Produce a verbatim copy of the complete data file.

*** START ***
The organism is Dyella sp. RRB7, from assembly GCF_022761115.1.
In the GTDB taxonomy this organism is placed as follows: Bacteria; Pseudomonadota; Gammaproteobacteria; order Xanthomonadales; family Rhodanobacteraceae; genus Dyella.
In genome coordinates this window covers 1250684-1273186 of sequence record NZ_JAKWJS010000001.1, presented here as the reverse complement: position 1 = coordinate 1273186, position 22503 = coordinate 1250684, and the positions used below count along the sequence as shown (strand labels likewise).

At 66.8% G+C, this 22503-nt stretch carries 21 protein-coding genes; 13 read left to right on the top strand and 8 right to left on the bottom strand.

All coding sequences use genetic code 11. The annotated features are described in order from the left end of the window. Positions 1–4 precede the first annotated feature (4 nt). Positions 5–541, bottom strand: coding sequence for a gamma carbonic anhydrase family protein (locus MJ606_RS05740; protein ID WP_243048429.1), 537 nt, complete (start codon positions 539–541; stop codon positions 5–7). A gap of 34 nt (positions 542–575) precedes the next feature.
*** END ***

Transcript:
The organism is Dyella sp. RRB7, from assembly GCF_022761115.1.
In the GTDB taxonomy this organism is placed as follows: Bacteria; Pseudomonadota; Gammaproteobacteria; order Xanthomonadales; family Rhodanobacteraceae; genus Dyella.
In genome coordinates this window covers 1250684-1273186 of sequence record NZ_JAKWJS010000001.1, presented here as the reverse complement: position 1 = coordinate 1273186, position 22503 = coordinate 1250684, and the positions used below count along the sequence as shown (strand labels likewise).

At 66.8% G+C, this 22503-nt stretch carries 21 protein-coding genes; 13 read left to right on the top strand and 8 right to left on the bottom strand.

All coding sequences use genetic code 11. The annotated features are described in order from the left end of the window. Positions 1–4 precede the first annotated feature (4 nt). Positions 5–541, bottom strand: coding sequence for a gamma carbonic anhydrase family protein (locus MJ606_RS05740; protein ID WP_243048429.1), 537 nt, complete (start codon positions 539–541; stop codon positions 5–7). A gap of 34 nt (positions 542–575) precedes the next feature.